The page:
Day #26: Practice Robot is Driving
Much progress today was made in manufacturing and assembly, and near the end of the evening the practice robot was driving for the first time.
Abhi and Richard M worked on detailing the intake assembly, with the goal of releasing all parts for manufacture by the end of the weekend. The gearbox design is still in progress, but gear ratios have been finalized and gears and timing belt pulleys selected to yield surface speeds of 17 fps on the first (top) roller, and 18 fps on the second (bottom) roller and conveyor. The higher second roller speed is necessary to clear discs from the intake more quickly when multiple discs enter simultaneously, and the conveyor must move discs back through the robot as fast as the second roller feeds them in.
Students and mentors continued working on the shooter and conveyor parts that were released to manufacturing yesterday. Josh finished the conveyor frisbee back stop pins by adding a radius using the “CNC lathe file” technique. Connor, Chris and others started the conveyor middle hex shafts and conveyor bottom standoffs. Many other students cut stock material to rough lengths on the horizontal bandsaw throughout the day to keep the lathes and CNC supplied. Pat made the two different shooter shafts on the newly-functioning Monarch lathe, while Cory manufactured square plugs on the CNC to be inserted and welded into the square tubes that span the width of the intake.
An issue was discovered with the VEX ½” and ⅜” hex shafts received near the start of build season; many of them are visibly crooked, which is causing runout on the machined parts. E-mails exchanged about the issue with the President of VEX Robotics led to the conclusion that this was possibly an isolated incident due to the way the shafts were shipped (in a flat package instead of a round tube). More shafts are already incoming from VEX and the existing ones can be sent back for exchange.
Although not all the parts that will be used in the competition gearboxes have been received yet (a few anodized gears are still missing), a few gearboxes were partially or fully assembled using substitute parts. It was discovered that the CIM output shaft spacers already made were not long enough as the WCP pinions do not have hubs like the steel pinions used in previous years, so new spacers were made.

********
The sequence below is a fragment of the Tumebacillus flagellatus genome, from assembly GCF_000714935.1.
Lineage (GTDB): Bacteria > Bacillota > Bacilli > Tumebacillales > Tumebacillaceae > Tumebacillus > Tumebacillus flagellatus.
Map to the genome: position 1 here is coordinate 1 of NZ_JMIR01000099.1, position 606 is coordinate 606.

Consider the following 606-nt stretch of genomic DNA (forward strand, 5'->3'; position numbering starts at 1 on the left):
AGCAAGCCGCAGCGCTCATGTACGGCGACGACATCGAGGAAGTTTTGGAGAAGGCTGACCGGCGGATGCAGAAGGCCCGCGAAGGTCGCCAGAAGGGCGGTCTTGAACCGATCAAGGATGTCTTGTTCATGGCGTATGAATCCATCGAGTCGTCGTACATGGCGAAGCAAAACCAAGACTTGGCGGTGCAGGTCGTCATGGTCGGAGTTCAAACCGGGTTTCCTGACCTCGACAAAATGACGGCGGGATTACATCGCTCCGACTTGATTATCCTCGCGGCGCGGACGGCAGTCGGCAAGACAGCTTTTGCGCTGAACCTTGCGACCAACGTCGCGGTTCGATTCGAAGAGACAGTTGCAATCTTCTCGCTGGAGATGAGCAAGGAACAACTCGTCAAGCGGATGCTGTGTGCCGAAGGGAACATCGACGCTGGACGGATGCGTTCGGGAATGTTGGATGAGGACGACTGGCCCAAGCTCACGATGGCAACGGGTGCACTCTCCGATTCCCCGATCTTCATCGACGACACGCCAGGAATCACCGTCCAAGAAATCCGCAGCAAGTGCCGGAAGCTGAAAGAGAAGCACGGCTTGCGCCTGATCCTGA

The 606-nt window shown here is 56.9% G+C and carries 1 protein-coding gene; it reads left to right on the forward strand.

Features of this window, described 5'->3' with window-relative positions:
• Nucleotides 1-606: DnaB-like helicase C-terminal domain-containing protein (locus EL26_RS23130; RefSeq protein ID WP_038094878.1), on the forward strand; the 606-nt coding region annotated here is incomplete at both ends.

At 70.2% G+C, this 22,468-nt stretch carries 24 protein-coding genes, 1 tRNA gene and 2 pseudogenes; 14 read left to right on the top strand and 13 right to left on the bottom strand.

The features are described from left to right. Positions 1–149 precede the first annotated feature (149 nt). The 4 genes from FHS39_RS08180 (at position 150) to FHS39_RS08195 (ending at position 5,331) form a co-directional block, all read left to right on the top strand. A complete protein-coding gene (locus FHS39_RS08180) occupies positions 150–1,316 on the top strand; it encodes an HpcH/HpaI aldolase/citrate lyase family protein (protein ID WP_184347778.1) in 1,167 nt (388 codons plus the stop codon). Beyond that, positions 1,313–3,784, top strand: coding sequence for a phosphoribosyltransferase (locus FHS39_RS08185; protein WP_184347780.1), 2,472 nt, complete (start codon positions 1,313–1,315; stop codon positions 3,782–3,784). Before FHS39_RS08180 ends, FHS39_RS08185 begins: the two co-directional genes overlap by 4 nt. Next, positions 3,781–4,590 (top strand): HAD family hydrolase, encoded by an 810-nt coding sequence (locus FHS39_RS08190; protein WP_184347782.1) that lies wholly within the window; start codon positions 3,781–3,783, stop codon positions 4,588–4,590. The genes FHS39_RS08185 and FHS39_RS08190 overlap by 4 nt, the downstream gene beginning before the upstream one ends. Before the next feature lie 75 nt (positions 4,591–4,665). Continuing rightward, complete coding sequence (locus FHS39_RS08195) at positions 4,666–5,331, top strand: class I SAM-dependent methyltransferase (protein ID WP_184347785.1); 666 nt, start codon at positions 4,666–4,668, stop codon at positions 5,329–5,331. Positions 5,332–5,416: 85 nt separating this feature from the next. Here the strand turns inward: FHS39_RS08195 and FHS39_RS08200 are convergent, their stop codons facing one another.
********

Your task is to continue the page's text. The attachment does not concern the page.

New wheels have not been made yet, but as they will be the same size (3.5”) as last year, new tread was riveted to old wheels and they were installed in the practice robot to enable it to run. Once two gearboxes were assembled, they were installed into the practice robot and chain was run from them to the wheel shafts.
Not much wiring work was done on the competition robot as some parts (new cRIO, ribbon cables) are still missing, but enough was done on the practice robot to enable it to run. The ribbon cable going between the digital sidecar and the cRIO was added, and power was run to the analog breakout. Additionally, to enable testing, a D-Link radio and 12V-5V converter were hacked on (but will likely be moved to different locations later). Nagy and Francisco also crimped and soldered terminals to all the CIM motors.
The team received a visit today from Matt Pasienski, who works at one of the team’s sponsors, Ooyala, and has coached Ultimate Frisbee at the national college level in addition to holding a PhD in Physics. He spent time with the primary and backup human players, Aaron and Nagy, and helped them refine their hammer-throwing technique.
As the pneumatics are not yet plumbed or wired, the shifters were locked into high gear with a couple of zip-ties each. After a few false starts (the cRIO was wired to a 12V power source instead of the 24V, the analog breakout wasn’t receiving power properly, and the joystick trim tabs weren’t centered), the programming team quickly got the drivetrain running with the robot in its stand on top of a table. After calibrating the Talons, the robot was put down on the field at about 11:15pm and taken for a test drive by Abhi and a few others.The drivetrain seemed very quick and responsive, and the improved linearity provided by the Talons was very noticeable. However, as the robot is currently far lighter than it eventually will be, today’s testing isn’t an effective indicator of its handling once complete. Tests were conducted with a radar gun to attempt to determine the top speed, but they were inconclusive (the gun reported 25 mph, which is too high to be correct).
Complete manufacturing conveyor middle roller shafts and bottom standoffs
Cut all aluminum tubing needed to be sent out for superstructure/subsystem welding on Monday
Make drawing for superstructure plugs and machine them on the manual mill
Begin driver drills with the practice robot
Wire and plumb pneumatics on both robots
Continue competition robot wiring
Lab closing time: 2:00am